Tenshinzan Shinshoji, Kenninji Temple school of Rinzai sect, located in the mountain of Fukuyama city, Hiroshima prefecture. It is a Zen temple which is also known for having an international Zen dojo. Using the vast site here, “Shinshoji Zen and Garden Museum” opened in 2016. The concept is “a place to feel what Zen is, through various experiences, such as having a cup of tea, facing the bokuseki, tasting the food to survive, washing the mind and body dirt and walking the garden”.
It is the temple office “Shodo” that jumps into the eyes when you enter from the Somon gate. It is a slightly quirky building with the theme of pine which is closest to the image of Zen, and it is designed to fuse with surrounding nature. Moreover, in the precincts, the well-maintained Japanese garden “Shoshin-tei” spreads, contemporary architecture coexists with historic buildings such as the Douu relocated from Shiga Prefecture and the restored Sen-no-Rikyu tea room, etc. There is also a library related to Zen and space for having tea. The most attractive aspect of this museum is that you can experience eating udon and Shakyo sutra-copying following the style of a monk, as well as thinking about the culture of Zen in mind. (Photo: Nobutada OMOTE | SANDWICH)
There are so many highlights that you take more than half a day to go around, so here are a few carefully selected highlights that you can’t miss.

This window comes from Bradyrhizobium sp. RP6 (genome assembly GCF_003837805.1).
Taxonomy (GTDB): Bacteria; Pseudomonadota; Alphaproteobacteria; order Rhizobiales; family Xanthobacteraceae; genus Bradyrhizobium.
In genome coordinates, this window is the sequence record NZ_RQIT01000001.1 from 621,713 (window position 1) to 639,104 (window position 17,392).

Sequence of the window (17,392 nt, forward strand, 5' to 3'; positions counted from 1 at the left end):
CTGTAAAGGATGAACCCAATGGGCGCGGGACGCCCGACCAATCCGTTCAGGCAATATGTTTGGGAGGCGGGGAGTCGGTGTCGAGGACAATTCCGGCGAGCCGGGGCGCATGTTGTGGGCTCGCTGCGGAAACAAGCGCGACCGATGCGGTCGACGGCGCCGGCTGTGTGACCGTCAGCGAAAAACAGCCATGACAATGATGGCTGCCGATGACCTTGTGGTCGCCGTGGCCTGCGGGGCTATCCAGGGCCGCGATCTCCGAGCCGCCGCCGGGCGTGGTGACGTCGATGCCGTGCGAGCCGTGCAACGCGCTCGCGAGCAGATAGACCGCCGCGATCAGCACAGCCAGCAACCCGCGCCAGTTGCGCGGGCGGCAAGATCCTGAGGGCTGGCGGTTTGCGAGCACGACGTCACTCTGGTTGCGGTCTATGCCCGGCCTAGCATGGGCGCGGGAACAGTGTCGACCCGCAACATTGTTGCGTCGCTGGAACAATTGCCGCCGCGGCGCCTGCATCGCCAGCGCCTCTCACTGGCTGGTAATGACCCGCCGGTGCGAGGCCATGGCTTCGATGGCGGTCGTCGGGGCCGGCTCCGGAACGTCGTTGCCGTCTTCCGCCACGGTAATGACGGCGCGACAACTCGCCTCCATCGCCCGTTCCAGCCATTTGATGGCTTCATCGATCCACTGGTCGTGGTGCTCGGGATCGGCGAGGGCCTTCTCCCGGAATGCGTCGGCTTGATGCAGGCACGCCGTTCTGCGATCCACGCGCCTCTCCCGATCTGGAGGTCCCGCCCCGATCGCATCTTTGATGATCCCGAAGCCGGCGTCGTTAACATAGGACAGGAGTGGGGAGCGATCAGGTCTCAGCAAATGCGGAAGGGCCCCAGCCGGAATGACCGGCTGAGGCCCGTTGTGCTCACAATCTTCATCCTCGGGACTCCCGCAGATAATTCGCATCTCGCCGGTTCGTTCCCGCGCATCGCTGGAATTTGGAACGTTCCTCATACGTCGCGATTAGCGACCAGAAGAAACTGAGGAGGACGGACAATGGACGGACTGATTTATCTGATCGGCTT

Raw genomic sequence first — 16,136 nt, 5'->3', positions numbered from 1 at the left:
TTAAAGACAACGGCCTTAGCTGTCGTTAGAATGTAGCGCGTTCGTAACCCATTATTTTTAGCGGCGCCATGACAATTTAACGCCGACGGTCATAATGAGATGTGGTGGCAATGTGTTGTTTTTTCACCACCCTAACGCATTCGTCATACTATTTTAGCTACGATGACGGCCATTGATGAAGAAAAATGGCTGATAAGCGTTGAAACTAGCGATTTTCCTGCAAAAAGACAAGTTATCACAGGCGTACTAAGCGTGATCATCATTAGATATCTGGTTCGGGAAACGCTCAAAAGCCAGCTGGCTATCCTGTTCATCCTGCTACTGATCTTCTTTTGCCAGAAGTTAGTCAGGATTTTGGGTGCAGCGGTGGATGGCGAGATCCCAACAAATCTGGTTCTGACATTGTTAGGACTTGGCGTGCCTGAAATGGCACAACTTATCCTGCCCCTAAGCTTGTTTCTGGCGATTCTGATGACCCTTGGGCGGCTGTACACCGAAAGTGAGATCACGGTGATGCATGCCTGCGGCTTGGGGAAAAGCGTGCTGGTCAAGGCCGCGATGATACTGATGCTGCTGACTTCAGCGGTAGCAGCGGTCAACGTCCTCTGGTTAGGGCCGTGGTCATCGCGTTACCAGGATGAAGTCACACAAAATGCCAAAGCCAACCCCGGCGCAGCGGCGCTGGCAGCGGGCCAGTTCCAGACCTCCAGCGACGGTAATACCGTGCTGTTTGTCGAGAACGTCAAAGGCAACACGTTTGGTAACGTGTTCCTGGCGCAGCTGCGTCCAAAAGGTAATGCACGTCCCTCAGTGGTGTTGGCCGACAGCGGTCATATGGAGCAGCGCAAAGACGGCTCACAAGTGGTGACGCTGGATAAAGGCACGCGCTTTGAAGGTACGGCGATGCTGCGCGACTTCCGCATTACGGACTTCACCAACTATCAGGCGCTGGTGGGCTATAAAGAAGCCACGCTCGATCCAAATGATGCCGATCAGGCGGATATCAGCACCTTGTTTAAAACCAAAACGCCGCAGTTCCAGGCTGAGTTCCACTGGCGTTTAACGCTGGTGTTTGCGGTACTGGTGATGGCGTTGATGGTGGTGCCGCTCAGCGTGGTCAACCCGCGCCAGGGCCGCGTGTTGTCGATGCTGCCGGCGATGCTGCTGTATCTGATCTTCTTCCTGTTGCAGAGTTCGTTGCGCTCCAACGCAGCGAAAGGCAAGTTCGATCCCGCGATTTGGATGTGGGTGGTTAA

Art pavilion “Kotei” like a wooden boat flew down in the mountains from the space. It was designed by Mr. Kohei Nawa, a sculptor representing Japan today, and Creative Platform, SANDWICH. It is structured like a building in the shape of a ship, which is entirely wrapped with wood softly, floating on the stone landscape, by applying the construction method called Kokerabuki which has been passed down since the ancient times in Japan. The enormousness and presence are spectacular, and when you get inside, the darkness of jet black spreads, and you can experience a deep installation that can not be expressed in words. (Photo: Nobutada OMOTE | SANDWICH)
It is the first Japanese exhibition hall specialized in Zen paintings and Bokuseki of Zen monk, Hakuin from the Edo period, who is said to be the originator of restoration of Rinzai sect, leaving as many as 10 thousands of Zen pictures. There are over 200 works here, of which 30 to 40 are displayed in order. The space is where the Zen paintings and Bokuseki are exhibited, which were created by the aspiration for Buddhahood(enlightenment mind) of Hakuin Zenshi, and it once again evoke the aspiration for Buddhahood in those who appreciate the works.
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